- Speaking in Tongues: Dead Elvis and the Greil Quest
‘You gotta learn how to speak in tongues.’
‘I already know how,’ Elvis says.—Greil Marcus, Jungle Music
Of the dead is tongued with fire beyond the language
of the living.—T.S. Eliot, Four Quartets
From the evidence in Greil Marcus’s new book, the dead Elvis is a Postmodern Elvis, a hermeneutic object in whose emptiness even fictions becomes simulacra. Subtitled A Chronicle of a Cultural Obsession, Dead Elvis collects Marcus’s writings on Elvis from 1977 to 1990, but they are inspired by the wide range of representations that make this book more of a cultural conversation than a chronicle. Marcus calls the invention of dead Elvis “a great common art project, the work of scores of people operating independently of each other, linked only by their determination to solve the same problem: who was he, and why do I still care?” The collective representation both legitimizes and subverts “Elvis,” the cultural production that would make discerning who the man was irrelevant were it not for the imagination invested in the project.
For those who still care, the questions are sometimes really, really big ones: is Elvis in Heaven or Hell? (we’ve given up on the K-Mart in Kalamazoo). Is Elvis more like Hitler or Jesus? The questions are openly joking but mask the still unsettled doubt about what it means that we want Elvis, alive or dead. Should we think about him with Melville, Lincoln, and Faulkner (as Marcus did so brilliantly in Mystery Train) or was he just a piece of Southern white trash (as Albert Goldman wishes) or, like Byron, “an epicene and disrupter,” one of the “revolutionary men of beauty” who burn godlike (as Camille Paglia argues). This book doesn’t really explain who he was, or even why we still care. Its strength is in showing how the art project is coming along, what image of Elvis, dead, we are keeping alive. Too recent for the book was the phenomenon of Americans voting on which image to keep alive. The heady choice of young or old Elvis on “the stamp” engaged us more than our political elections and plays like a last ritual of mass investiture, a kind of cultural laying out of the robes in which Dead Elvis will officially ascend, transcend, and return to sender.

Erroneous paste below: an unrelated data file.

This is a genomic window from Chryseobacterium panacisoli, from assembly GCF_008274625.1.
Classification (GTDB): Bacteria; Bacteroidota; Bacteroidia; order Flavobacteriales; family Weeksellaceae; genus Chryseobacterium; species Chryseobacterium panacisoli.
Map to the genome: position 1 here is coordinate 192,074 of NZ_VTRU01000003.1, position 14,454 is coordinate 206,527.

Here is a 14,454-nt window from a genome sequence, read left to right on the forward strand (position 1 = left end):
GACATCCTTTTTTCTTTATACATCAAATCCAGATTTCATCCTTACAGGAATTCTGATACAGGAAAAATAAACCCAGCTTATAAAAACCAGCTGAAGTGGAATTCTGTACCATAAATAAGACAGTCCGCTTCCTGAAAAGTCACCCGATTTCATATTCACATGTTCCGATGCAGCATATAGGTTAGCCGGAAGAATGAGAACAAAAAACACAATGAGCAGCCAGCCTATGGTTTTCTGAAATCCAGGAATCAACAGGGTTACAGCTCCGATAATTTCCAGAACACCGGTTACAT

The book contains reviews Marcus has written on Nik Cohn’s King Death, Goldman’s Elvis, Peter Guralnick’s Lost Highways, and Nick Tosches’s Hellfire: The Jerry Lee Lewis Story. These reviews are often occasions for Marcus to comment both on the various authors’ uses and abuses of Elvis and on his own continuing fascination with the king who wouldn’t die. Combined with the many visual representations in paintings, album covers, and other less classifiable forms, the book itself becomes part of the art project. Marcus assembles a set of Elvis images that range from the stupid to the clever. The article in Publish! Desktop Publishing on “Clones: The PostScript Impersonators” that is illustrated with computeresque-Elvis clones is an unexpected triple pun in what would otherwise be the dullest of pieces. The exhibition advertisement for “Outside the Clock: Beyond Good and Elvis,” rewrites Nietzsche’s wisdom in a pop vernacular. Holding all of this together is Marcus’s own cultural obsession; more than a decade after his death, “Elvis was everywhere, and each mask was simply the thing the thing wore over its true face, which no one could see” (188).
“The thing” speaks in tongues both vulgar and sublime, and Marcus is struggling with the translation. Questing after what it was in the music that holds us, Marcus writes abstractly of “the grain of his voice.” His Elvis remains an “inner mystery . . . where the secrets are outside of words. . . .” The problem is how to account for the magnitude of Elvis’s “cultural conquest” when it “remains impossible” to believe that Elvis “understood” what he was doing. “Is it possible that Elvis Presley appeared on the Ed Sullivan Show not as a...